Rising sea levels threaten Vancouver

CMYK-Rising sea-Kyle Pearce-flickr

Rising sea levels are a global issue, but research shows the danger is greater closer to home.  

Karen Kohfeld, SFU assistant professor and Canada Research Chair in Climate Resources and Global Change explained, “We can expect a global sea rise of 70 to 100 centimeters if we do nothing to change our carbon emission. If we do something about it, we can reduce it to about 40 to 60 centimeters.”

Vancouver is one of the more threatened cities, and mayor Gregor Robertson is calling for more aid from the federal and provincial governments to help save the coastal city from the impacts of rising sea levels. 

According to Global News, a local study estimates $25 billion worth of real estate will be at risk from sea level rise in Vancouver by the end of the century.

“The low-lying areas will be most affected,” Kohfeld said. “If we look at just our global topography in places like Vietnam, any place that has a major industrial port by the sea, will be affected by this. The southern coast of North America and the east coast of North America will be affected.”

Preventative work is already underway in some places around the world. Kohfeld continued explaining that, for example, New York and Tokyo are likely to spend billions to erect dikes and other defenses.

However, not all cities can afford this. Kohfeld said, “[For] other places in the world, island nations around the globe, this a serious concern. Whenever we have international climate treaty meetings sponsored by the UN, the island nations are always there because part of the problem is it is not just looking out and seeing the sea level rise. It is that when the sea level goes up, and you have any kind of storm coming over top of that, that’s when you see the large problems.” 

Recent findings have shown that a key glacier in west Antarctica is melting, which researchers suggest will contribute to an additional sea level rise that may reach a couple of feet in this century. 

According to Kohfeld, the outlook seems bleak: “One of the studies suggest it is beyond the point of return for this particular glacier. The concern there is that where that glacier is located, it is kind of a lynch pin for all of western Antarctica, that ice sheet. The question is, ‘How stable is the ice sheet behind that glacier?’”

In particular, for BC, the extensive dike system would have to be modified. “If we are to account for a one metre sea level rise, one option would be to raise those dikes. That is very costly,” Kohfeld warned.

Kohfeld reflected on mistakes of the past and asked, “What should we have done already?”



  1. I believe it’s reasonable to expect a four-meter rise in sea levels within a few centuries based on recent studies of the pending, perhaps inevitable collapse of the West Antarctic Ice Sheet. The inherent instability of that ice plus natural variations in global temperatures have led to its collapse repeatedly over geologic history – Look up recent stories on “meltwater pulse 1A” for more information.

    There are precedents for a sea level of about four meters higher than present based on climate studies of recent interglacial periods, in particular the last one spanning from about 130,000 to 114,000 years ago. During the present interglacial, which began about 13,000 years ago, the climate has warmed rapidly just as it did during at least the previous several cycles of roughly 100,000 years. The record is clear based on studies of ice cores taken in Greenland and Antarctica.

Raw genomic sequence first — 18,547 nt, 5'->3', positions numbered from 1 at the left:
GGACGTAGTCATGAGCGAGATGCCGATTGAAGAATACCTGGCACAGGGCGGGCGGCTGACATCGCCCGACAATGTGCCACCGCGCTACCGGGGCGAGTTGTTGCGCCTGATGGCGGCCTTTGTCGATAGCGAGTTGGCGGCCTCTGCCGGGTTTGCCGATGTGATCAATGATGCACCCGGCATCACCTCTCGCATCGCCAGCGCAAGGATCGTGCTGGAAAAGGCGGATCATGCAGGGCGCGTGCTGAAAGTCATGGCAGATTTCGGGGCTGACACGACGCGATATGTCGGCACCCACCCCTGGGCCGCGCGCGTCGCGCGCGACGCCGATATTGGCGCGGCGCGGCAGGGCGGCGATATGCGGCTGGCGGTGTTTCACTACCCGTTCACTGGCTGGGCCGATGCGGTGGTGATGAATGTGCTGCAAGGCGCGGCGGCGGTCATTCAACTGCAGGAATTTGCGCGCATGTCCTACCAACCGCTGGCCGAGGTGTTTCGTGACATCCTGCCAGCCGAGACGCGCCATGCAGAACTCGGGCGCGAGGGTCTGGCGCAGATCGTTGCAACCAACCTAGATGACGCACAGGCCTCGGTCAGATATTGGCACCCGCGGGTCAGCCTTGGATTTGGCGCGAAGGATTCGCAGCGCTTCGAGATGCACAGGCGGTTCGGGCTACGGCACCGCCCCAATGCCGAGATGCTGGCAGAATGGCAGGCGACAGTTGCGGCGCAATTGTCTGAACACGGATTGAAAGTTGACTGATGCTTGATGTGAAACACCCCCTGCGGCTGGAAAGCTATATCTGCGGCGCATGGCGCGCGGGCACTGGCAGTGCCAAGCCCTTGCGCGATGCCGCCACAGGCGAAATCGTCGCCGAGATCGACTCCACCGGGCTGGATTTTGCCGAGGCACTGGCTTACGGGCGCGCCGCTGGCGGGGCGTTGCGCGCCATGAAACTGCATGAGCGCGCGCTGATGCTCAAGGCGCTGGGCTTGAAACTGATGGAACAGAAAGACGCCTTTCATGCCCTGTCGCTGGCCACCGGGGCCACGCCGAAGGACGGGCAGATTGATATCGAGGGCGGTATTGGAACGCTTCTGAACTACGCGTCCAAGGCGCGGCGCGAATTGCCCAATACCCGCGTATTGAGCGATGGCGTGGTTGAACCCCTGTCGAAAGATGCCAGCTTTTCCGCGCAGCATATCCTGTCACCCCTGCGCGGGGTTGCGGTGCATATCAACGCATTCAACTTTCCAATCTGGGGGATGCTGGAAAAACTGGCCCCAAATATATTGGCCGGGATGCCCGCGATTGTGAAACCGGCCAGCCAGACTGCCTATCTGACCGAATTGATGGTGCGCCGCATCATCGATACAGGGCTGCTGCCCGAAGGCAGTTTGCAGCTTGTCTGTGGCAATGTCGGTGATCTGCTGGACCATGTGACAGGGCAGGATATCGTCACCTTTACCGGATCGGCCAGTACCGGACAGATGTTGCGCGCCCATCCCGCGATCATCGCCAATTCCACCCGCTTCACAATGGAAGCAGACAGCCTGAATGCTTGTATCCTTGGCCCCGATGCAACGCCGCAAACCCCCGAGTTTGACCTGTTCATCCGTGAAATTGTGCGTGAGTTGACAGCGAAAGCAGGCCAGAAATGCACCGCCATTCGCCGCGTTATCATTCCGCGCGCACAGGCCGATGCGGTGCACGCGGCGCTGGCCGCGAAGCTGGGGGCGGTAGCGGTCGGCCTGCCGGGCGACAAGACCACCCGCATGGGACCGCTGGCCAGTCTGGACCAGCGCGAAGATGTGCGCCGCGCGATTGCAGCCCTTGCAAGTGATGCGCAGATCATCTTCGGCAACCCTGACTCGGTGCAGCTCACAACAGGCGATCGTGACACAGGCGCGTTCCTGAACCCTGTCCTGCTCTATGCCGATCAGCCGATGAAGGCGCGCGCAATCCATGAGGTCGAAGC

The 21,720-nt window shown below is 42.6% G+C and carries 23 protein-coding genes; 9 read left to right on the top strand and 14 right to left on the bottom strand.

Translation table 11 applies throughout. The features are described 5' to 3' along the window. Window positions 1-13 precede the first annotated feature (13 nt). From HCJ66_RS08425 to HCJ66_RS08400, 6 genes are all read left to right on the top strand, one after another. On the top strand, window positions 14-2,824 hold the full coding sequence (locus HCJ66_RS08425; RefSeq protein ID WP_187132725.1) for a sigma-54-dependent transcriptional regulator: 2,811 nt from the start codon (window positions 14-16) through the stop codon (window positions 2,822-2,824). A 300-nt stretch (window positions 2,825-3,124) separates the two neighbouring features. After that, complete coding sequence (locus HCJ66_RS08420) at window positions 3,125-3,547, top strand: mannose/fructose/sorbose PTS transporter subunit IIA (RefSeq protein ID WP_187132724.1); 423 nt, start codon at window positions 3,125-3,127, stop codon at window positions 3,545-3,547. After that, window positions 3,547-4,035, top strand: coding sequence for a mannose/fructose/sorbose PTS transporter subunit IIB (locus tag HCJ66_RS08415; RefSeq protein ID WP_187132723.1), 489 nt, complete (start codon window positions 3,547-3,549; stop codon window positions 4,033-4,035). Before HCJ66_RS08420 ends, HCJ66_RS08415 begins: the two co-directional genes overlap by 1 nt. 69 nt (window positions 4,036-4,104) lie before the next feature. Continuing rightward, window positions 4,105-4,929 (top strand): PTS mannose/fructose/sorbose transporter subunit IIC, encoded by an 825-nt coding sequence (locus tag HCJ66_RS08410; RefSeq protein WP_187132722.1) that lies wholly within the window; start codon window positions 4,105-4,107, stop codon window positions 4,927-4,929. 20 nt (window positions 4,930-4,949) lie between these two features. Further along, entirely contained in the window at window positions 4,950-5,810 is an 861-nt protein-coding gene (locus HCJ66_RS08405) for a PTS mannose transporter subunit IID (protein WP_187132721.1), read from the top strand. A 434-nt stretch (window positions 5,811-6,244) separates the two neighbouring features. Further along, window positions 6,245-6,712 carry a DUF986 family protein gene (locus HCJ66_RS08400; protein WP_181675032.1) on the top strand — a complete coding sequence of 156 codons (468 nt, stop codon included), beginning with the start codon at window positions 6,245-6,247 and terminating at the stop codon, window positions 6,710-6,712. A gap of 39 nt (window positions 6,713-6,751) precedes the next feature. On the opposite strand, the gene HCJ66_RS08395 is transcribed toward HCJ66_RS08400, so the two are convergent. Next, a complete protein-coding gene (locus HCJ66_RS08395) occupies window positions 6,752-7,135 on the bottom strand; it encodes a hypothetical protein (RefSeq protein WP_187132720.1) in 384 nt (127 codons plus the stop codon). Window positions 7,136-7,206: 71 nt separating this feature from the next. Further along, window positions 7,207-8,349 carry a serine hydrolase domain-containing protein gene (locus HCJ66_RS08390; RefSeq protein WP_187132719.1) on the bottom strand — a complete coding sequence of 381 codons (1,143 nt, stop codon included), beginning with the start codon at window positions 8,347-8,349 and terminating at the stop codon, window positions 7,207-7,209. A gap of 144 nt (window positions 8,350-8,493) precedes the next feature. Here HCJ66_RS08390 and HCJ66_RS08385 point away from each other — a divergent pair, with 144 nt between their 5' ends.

It’s not a coincidence that we are having conversations about global warming now – The present warming cycle opened up large areas of Europe and North America to human habitation and helped make our civilization possible. Most of the present warming occurred before the invention of written language.

    Vancouver is fortunate to be in a modern, resource-rich nation with plenty of minds and bodies to put to work on the problems that will come with what should be regarded as inevitable sea level rise. I frankly think it’s unrealistic to believe that the increase could be limited to 40 to 60 centimeters with what we know now about Antarctic ice and recent peak interglacial climates, even if humans were to completely stop burning fossil fuels right now. Plan for four meters, and we should have several generations in which to prepare for and deal with it.

  2. The comment by David just below is well founded. To use a meter as a worst case for SLR this century is quite misleading and to state that if things go well that it will only be 40 – 60 cm, is similar.
    The major studies like the IPCC, do not include figures for catastrophic collapse of ice sheets in Antarctica, exactly the kind of scenario that has been described in scientific journals in the last few weeks. This is a common misunderstanding even in the scientific and research communities. Essentially they are answering the question “How much SLR will we get this century that we can quantify from known sources to a high degree of confidence”.
    Even though we can see the signs of possible collapse that could cause several meters of SLR, they do not count that because it cannot be quantified at this time.
    With risks where we have experience and statistics, like fire and earthquakes, we look at probabilities. We can’t do that with ice sheet collapse. The last time it happened was fourteen thousand years ago. Bach then sea level rose 20 meters in four centuries. We are warming MUCH faster now. We need to talk honestly about the range of scenarios for what could happen in the next half century.
    We can do great things if we are realistic about framing the range of scenarios and challenging ourselves.